Directors: Ludwig Shammasian, Paul Shammasian
Starring: James Cosmo, Ethan Cosmo, Andreas Evangelou, Sam Brown
Running Time: 98 min
Ninety-nine times out of a hundred, a film like The Pyramid Texts wouldn’t work. A pair of filmmaking brothers in their feature debut pair with a veteran character actor who talks to a camera for 90 minutes. It is a glorious example of how direction, pace, screenplay and performance can combine to make something that far exceeds the sum of its parts.
James Cosmo plays Ray, an ageing boxing coach with something important to say. He wanted to write a letter to his estranged son, but was advised that showing his face would best portray his emotions. So he sets up a camera in the middle of a ring and bares his soul. The opening five minutes show Cosmo’s lumbering presence as he enters the gym, slowly circles the ring, pours a drink of water, steps through the ropes and assembles a tripod to record. Directing duo Ludwig and Paul Shammasian deliberately take their time here; by the time Ray is ready to speak we are desperate to hear what he’s got to say. He doesn’t disappoint.
Predictably, he starts with boxing, but this is no mere gushing on the virtues of pugilism, instead he delivers a poetic soliloquy on the art of wrapping your hands before a fight. He preaches the importance of looking after your tools, eloquently linking the act with the ancient Egyptians and their methods of mummification. From there he turns anecdotal, speaking of his battles in the ring and with the bottle. He delivers history lessons on how a boxing match decided the Second World War. In a beautiful moment he speaks on different religions and the connections between their prophets and the men he has fought over the years. There is a genuine pleasure in slowly understanding his message. As a lesson, a memoir, a confession, a prayer, an apology: his words carry weight.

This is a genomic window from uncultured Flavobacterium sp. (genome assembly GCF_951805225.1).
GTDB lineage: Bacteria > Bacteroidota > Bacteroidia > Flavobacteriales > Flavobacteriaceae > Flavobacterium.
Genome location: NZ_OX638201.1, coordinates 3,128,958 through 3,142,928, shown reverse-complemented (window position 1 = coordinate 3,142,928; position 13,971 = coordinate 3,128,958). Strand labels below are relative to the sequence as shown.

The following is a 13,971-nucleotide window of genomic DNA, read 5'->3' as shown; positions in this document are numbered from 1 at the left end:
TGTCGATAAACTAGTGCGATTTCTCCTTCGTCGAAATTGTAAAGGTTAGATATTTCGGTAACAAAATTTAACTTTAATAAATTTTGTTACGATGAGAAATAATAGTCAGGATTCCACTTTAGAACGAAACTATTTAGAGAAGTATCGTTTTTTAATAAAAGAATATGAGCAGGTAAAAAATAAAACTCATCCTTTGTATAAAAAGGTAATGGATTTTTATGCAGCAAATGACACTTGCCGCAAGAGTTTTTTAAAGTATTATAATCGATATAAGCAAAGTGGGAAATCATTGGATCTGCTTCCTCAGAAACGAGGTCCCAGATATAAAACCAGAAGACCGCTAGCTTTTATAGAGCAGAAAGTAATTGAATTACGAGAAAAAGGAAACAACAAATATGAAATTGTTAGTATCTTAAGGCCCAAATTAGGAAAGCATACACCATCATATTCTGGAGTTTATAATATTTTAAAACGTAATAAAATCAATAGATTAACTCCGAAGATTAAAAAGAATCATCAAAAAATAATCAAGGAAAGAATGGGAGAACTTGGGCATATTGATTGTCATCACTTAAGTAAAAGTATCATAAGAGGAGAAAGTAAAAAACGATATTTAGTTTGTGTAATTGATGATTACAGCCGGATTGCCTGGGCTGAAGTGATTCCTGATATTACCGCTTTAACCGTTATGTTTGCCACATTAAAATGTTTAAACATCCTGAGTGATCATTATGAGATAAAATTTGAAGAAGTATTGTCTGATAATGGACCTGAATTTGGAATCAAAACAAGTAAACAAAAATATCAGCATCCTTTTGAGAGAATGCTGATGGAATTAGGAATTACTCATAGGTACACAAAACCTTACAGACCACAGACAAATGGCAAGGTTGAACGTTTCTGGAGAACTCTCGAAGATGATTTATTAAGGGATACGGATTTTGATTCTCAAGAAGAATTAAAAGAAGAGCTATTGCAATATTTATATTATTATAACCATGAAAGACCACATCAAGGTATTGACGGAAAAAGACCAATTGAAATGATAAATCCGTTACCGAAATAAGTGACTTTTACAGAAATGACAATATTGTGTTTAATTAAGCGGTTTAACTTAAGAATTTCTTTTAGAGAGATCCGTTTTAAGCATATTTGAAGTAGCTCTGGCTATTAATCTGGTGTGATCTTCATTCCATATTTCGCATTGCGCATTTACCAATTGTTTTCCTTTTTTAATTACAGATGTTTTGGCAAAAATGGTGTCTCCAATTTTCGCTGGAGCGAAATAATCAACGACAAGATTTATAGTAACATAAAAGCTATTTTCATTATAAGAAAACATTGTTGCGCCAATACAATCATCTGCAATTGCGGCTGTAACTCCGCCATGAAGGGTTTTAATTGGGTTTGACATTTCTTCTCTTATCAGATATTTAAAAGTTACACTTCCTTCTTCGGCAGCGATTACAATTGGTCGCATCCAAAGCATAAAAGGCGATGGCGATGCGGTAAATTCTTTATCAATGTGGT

It’s a powerful script, but that alone would struggle to hold the attention for the entire runtime if they were not being delivered with the authority and conviction of Cosmo. He has always been a unique journeyman actor; able to blend into any genre or timeframe, but with strong, distinctive features which make him impossible to miss, even when he’s just a background character. Here he is front and centre and delivers the performance of a lifetime, managing to captivate from the opening moment. It is a powerhouse performance. Ray is strong yet humbled, containing wisdom with a suppressed anger. A victim of his own pride, unable to accept his fear and shortcomings until it is too late. Cosmo delivers his lines with intensity and honesty. You can’t take your eyes off him.
The Shammasian brothers complete this spell-binding film with a confidence and maturity that is unexpected from a debut feature effort. They clearly have enough confidence in their film to keep additional flourishes to a minimum; the occasional cut away to a young boxer training here, a small flurry of background music there. Their camera work is their own personal masterstroke, knowing exactly how long to linger in a close-up, or when to pull back to obscure Ray’s face. The Pyramid Texts is certainly one of those finest of hidden gems, and a debut to get excited about. One that will give you goosebumps and make your hairs stand on end. Seek it out.